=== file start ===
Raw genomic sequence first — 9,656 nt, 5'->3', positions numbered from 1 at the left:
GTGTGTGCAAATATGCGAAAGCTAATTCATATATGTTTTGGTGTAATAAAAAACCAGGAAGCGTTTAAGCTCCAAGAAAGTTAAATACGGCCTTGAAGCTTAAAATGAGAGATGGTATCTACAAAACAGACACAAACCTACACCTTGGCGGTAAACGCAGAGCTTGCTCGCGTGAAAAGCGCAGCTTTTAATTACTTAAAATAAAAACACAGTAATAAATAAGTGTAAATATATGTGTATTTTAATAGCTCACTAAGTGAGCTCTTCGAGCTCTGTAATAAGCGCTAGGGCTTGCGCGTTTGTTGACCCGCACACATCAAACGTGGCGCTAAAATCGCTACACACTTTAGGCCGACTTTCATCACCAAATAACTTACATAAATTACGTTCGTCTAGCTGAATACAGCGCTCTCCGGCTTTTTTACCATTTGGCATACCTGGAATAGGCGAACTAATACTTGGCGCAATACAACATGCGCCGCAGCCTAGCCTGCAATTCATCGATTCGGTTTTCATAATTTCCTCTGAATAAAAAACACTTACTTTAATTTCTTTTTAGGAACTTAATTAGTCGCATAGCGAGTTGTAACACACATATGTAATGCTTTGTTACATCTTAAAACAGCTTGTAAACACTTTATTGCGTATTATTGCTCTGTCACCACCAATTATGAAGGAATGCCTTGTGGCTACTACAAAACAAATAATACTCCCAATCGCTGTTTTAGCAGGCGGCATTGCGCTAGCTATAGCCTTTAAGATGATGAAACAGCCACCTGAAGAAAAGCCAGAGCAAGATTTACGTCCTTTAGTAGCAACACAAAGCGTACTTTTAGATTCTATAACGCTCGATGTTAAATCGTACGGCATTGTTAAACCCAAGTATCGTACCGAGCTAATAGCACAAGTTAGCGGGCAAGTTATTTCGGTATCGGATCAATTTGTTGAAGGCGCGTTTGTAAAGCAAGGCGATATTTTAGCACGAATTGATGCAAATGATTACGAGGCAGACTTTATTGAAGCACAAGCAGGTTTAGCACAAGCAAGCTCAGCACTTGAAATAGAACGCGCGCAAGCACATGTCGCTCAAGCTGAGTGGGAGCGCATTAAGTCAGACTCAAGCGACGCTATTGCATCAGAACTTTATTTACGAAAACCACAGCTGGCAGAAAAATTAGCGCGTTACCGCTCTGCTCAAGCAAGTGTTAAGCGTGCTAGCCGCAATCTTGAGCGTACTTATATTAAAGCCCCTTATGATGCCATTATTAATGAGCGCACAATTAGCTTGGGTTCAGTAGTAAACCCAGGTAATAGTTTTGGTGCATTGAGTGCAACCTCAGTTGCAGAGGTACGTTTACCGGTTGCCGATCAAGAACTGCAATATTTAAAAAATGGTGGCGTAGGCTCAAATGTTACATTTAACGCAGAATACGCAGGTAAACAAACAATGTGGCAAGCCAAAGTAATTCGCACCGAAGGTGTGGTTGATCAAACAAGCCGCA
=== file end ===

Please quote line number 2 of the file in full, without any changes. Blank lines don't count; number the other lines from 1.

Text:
GTGTGTGCAAATATGCGAAAGCTAATTCATATATGTTTTGGTGTAATAAAAAACCAGGAAGCGTTTAAGCTCCAAGAAAGTTAAATACGGCCTTGAAGCTTAAAATGAGAGATGGTATCTACAAAACAGACACAAACCTACACCTTGGCGGTAAACGCAGAGCTTGCTCGCGTGAAAAGCGCAGCTTTTAATTACTTAAAATAAAAACACAGTAATAAATAAGTGTAAATATATGTGTATTTTAATAGCTCACTAAGTGAGCTCTTCGAGCTCTGTAATAAGCGCTAGGGCTTGCGCGTTTGTTGACCCGCACACATCAAACGTGGCGCTAAAATCGCTACACACTTTAGGCCGACTTTCATCACCAAATAACTTACATAAATTACGTTCGTCTAGCTGAATACAGCGCTCTCCGGCTTTTTTACCATTTGGCATACCTGGAATAGGCGAACTAATACTTGGCGCAATACAACATGCGCCGCAGCCTAGCCTGCAATTCATCGATTCGGTTTTCATAATTTCCTCTGAATAAAAAACACTTACTTTAATTTCTTTTTAGGAACTTAATTAGTCGCATAGCGAGTTGTAACACACATATGTAATGCTTTGTTACATCTTAAAACAGCTTGTAAACACTTTATTGCGTATTATTGCTCTGTCACCACCAATTATGAAGGAATGCCTTGTGGCTACTACAAAACAAATAATACTCCCAATCGCTGTTTTAGCAGGCGGCATTGCGCTAGCTATAGCCTTTAAGATGATGAAACAGCCACCTGAAGAAAAGCCAGAGCAAGATTTACGTCCTTTAGTAGCAACACAAAGCGTACTTTTAGATTCTATAACGCTCGATGTTAAATCGTACGGCATTGTTAAACCCAAGTATCGTACCGAGCTAATAGCACAAGTTAGCGGGCAAGTTATTTCGGTATCGGATCAATTTGTTGAAGGCGCGTTTGTAAAGCAAGGCGATATTTTAGCACGAATTGATGCAAATGATTACGAGGCAGACTTTATTGAAGCACAAGCAGGTTTAGCACAAGCAAGCTCAGCACTTGAAATAGAACGCGCGCAAGCACATGTCGCTCAAGCTGAGTGGGAGCGCATTAAGTCAGACTCAAGCGACGCTATTGCATCAGAACTTTATTTACGAAAACCACAGCTGGCAGAAAAATTAGCGCGTTACCGCTCTGCTCAAGCAAGTGTTAAGCGTGCTAGCCGCAATCTTGAGCGTACTTATATTAAAGCCCCTTATGATGCCATTATTAATGAGCGCACAATTAGCTTGGGTTCAGTAGTAAACCCAGGTAATAGTTTTGGTGCATTGAGTGCAACCTCAGTTGCAGAGGTACGTTTACCGGTTGCCGATCAAGAACTGCAATATTTAAAAAATGGTGGCGTAGGCTCAAATGTTACATTTAACGCAGAATACGCAGGTAAACAAACAATGTGGCAAGCCAAAGTAATTCGCACCGAAGGTGTGGTTGATCAAACAAGCCGCA